“Like his philosophy, he used to take it with his eyes closed.”
Saint Anicius Manlius Torquatus Severinus Boethius (480–May 25, 524) is now virtually unknown (like his contemporaries), but once was the most famous homeless man of ancient Rome. His exact birthday is unknown, mostly due to an obsession with arranging fictional birthday parties on a whim. His contemporary St Benedict recalled that "he celebrated birthdays as other men did change their undergarments, several times a year in fact."
Boethius was a philosopher, and as such suffered from Restful Leg Syndrome. His ideas on work were published in “The Consolation on Philosophy.” As the patron saint of all philosophy majors Boethius now spends all his time in heaven arguing with Jesus. Many have likened his writing style to that of the Socratic method, and who is to disagree with that viewpoint? You?
Born into an aristocratic family, the young Boethius attended the best schools, and studied under the best teachers the ancient world had to offer. As a result of his increasingly rare education and experience, Boethius entered the service of King Theodoric the Great, the Ostrogoth who commissioned the young Boethius to perform many roles.
When Boethius wasn’t nagging fellow philosophers to pass him the hypothetical ball he worked hard on debunking the epistemology of others. Boethius knew that if he was going to break up Socrates’ monopoly on stupid questions he would have to come up with something unique, and at least marginally ground breaking.
His answer was, the Wheel of Fortune! No, not the game show, stupid. This wheel was imaginary, but at the same time it was very real. Like in another dimension, or on top of Mt. Olympus. The way it works is, that while I’m sleeping with your wife, you're getting a promotion. Or to put it another way, your wife makes me feel great in bed, and you got a lot of work done today on that pesky 401K mess that you’ve been trying for months to straighten out. I’m the real father of your second child, and you didn’t get killed in an automobile accident on the way to work.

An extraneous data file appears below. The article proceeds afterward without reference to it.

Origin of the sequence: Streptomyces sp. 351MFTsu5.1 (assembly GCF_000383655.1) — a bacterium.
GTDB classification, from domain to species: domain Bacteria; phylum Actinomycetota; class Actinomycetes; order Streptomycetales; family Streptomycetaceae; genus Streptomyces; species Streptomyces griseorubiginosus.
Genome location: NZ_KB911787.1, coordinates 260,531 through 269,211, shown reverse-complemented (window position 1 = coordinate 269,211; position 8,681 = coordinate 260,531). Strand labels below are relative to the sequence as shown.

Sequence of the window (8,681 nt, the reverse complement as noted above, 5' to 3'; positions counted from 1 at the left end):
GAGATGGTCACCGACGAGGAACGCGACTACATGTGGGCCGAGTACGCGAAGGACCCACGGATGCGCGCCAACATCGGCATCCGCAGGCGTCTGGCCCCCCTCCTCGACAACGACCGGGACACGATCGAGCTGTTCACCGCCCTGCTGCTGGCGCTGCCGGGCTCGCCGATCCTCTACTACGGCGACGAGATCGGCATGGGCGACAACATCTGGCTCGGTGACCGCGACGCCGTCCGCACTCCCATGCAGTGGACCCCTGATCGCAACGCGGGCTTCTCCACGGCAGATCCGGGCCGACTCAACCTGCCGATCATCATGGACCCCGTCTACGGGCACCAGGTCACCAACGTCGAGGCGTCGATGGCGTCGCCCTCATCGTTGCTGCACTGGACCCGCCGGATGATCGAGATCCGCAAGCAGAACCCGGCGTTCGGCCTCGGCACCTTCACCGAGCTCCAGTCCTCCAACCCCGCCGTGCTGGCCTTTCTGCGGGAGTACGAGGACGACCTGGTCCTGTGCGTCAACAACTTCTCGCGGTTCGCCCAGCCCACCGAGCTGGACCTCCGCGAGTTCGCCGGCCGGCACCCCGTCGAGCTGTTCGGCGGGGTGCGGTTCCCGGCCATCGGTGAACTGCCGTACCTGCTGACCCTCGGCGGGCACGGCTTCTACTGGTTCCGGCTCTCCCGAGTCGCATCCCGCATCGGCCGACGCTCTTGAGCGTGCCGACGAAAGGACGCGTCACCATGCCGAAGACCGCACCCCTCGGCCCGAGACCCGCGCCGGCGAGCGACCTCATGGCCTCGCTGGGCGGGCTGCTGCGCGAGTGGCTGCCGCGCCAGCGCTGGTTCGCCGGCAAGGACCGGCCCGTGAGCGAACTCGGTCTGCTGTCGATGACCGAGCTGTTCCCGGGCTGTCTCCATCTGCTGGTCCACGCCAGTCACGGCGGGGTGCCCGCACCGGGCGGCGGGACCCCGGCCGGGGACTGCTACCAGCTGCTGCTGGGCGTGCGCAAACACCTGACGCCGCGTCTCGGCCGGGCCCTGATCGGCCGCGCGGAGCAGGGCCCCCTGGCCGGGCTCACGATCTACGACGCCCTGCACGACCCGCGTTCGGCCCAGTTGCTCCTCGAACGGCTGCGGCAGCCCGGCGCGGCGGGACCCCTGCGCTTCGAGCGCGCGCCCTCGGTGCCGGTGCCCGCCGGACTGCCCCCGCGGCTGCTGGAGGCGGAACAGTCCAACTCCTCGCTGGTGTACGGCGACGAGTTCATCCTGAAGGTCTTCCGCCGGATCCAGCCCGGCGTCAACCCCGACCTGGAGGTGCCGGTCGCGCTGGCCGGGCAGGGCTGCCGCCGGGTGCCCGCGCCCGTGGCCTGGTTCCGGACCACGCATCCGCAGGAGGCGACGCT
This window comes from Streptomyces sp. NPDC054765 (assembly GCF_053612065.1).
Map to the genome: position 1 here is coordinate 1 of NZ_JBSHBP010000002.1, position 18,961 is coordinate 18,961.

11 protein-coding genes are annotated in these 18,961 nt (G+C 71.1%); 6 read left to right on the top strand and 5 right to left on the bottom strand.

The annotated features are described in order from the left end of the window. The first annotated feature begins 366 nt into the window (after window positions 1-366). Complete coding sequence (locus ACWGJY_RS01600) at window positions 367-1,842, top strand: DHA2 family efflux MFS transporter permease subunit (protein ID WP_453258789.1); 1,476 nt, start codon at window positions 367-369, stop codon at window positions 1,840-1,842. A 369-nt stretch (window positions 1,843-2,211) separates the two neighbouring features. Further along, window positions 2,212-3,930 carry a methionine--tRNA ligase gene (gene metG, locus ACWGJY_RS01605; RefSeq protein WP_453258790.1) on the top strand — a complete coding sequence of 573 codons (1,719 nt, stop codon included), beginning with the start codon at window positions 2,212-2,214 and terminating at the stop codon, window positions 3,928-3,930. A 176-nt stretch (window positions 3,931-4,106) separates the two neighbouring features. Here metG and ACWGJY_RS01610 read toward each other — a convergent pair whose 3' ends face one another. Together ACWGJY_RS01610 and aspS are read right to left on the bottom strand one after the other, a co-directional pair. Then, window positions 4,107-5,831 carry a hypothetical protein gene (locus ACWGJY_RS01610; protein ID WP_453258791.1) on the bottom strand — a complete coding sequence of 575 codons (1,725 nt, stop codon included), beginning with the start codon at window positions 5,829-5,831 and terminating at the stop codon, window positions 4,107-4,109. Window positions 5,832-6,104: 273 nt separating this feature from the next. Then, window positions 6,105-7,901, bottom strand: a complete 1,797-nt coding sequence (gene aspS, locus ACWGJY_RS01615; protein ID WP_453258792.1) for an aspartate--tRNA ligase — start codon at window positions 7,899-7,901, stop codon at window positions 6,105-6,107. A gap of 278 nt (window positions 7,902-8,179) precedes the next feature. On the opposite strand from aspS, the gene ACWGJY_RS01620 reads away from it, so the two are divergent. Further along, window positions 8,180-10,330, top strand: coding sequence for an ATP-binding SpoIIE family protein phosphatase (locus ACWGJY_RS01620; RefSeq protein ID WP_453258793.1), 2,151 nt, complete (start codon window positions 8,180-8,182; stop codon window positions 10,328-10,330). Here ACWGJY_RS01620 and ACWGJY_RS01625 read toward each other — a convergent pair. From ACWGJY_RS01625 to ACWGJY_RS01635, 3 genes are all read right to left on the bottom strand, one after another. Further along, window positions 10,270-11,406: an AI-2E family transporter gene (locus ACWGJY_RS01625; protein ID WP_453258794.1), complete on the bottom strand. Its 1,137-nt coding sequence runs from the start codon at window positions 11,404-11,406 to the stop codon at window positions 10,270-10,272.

A Disastrous Plan
Towards the end of his life Boethius began a number of affairs with notable ladies of the court. A relationship with a Lady Fortuna ended disasterously, whilst a later relationship with a Lady Philosophy is described as "a mild consolation, at best".
An unfortunate accident involving a spear point to the groin left with issues in maintaining erections. This condition became known as "Boethius' Complaint", and is now easily treatable for just $29.99, that right, just $29.99. Order now to get yours!
In 523, his old friend Theodoric ordered Boethius arrested on charges of treason, after allegations that Boethius had exposed himself to Theodoric's two wives and daughters. Boethius himself attributes his arrest to the slander of his rivals and/or a keg of beer that he had polished off the night before. Whatever the cause, Boethius found himself stripped of both his title and trousers and imprisoned in Pavia, awaiting an execution that took place the following year. His final words are said to have been "put my head where?"
Due to a lack of suitable candidates Boethius was canonised by the Catholic Church in 874. His feast day is October 2nd, an arbitrary date chosen from 364 (365 during leap years) days. Links to Oktoberfest are purely coincidental.